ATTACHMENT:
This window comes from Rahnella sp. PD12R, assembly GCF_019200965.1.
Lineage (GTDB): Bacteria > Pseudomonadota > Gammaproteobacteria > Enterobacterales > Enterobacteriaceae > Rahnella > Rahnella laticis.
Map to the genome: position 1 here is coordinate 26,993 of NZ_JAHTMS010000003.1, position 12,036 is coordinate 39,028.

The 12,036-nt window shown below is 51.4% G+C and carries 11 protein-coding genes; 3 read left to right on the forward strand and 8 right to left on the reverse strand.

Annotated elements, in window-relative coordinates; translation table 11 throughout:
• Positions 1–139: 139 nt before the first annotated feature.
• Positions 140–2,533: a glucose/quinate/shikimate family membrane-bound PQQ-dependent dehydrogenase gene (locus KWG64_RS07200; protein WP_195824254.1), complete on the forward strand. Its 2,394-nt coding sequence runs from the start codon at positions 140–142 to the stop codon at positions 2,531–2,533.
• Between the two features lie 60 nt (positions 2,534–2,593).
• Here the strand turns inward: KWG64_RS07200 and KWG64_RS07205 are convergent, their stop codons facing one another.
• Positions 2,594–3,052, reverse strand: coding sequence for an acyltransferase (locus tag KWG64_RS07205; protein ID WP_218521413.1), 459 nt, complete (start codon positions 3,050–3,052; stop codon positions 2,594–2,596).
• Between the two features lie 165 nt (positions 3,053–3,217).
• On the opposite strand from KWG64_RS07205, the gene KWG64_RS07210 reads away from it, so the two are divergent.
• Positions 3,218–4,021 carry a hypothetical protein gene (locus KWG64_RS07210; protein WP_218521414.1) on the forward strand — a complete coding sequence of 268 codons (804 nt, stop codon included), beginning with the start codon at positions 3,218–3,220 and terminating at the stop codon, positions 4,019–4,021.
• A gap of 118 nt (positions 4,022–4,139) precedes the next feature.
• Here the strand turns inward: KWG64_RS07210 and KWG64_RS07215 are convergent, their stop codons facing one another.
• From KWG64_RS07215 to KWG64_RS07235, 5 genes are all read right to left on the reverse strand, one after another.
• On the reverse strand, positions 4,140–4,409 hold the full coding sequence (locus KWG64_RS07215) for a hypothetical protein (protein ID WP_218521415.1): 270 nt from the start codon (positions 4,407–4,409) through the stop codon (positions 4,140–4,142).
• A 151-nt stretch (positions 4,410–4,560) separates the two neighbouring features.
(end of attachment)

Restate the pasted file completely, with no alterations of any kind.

This window comes from Rahnella sp. PD12R, assembly GCF_019200965.1.
Lineage (GTDB): Bacteria > Pseudomonadota > Gammaproteobacteria > Enterobacterales > Enterobacteriaceae > Rahnella > Rahnella laticis.
Map to the genome: position 1 here is coordinate 26,993 of NZ_JAHTMS010000003.1, position 12,036 is coordinate 39,028.

The 12,036-nt window shown below is 51.4% G+C and carries 11 protein-coding genes; 3 read left to right on the forward strand and 8 right to left on the reverse strand.

Annotated elements, in window-relative coordinates; translation table 11 throughout:
• Positions 1–139: 139 nt before the first annotated feature.
• Positions 140–2,533: a glucose/quinate/shikimate family membrane-bound PQQ-dependent dehydrogenase gene (locus KWG64_RS07200; protein WP_195824254.1), complete on the forward strand. Its 2,394-nt coding sequence runs from the start codon at positions 140–142 to the stop codon at positions 2,531–2,533.
• Between the two features lie 60 nt (positions 2,534–2,593).
• Here the strand turns inward: KWG64_RS07200 and KWG64_RS07205 are convergent, their stop codons facing one another.
• Positions 2,594–3,052, reverse strand: coding sequence for an acyltransferase (locus tag KWG64_RS07205; protein ID WP_218521413.1), 459 nt, complete (start codon positions 3,050–3,052; stop codon positions 2,594–2,596).
• Between the two features lie 165 nt (positions 3,053–3,217).
• On the opposite strand from KWG64_RS07205, the gene KWG64_RS07210 reads away from it, so the two are divergent.
• Positions 3,218–4,021 carry a hypothetical protein gene (locus KWG64_RS07210; protein WP_218521414.1) on the forward strand — a complete coding sequence of 268 codons (804 nt, stop codon included), beginning with the start codon at positions 3,218–3,220 and terminating at the stop codon, positions 4,019–4,021.
• A gap of 118 nt (positions 4,022–4,139) precedes the next feature.
• Here the strand turns inward: KWG64_RS07210 and KWG64_RS07215 are convergent, their stop codons facing one another.
• From KWG64_RS07215 to KWG64_RS07235, 5 genes are all read right to left on the reverse strand, one after another.
• On the reverse strand, positions 4,140–4,409 hold the full coding sequence (locus KWG64_RS07215) for a hypothetical protein (protein ID WP_218521415.1): 270 nt from the start codon (positions 4,407–4,409) through the stop codon (positions 4,140–4,142).
• A 151-nt stretch (positions 4,410–4,560) separates the two neighbouring features.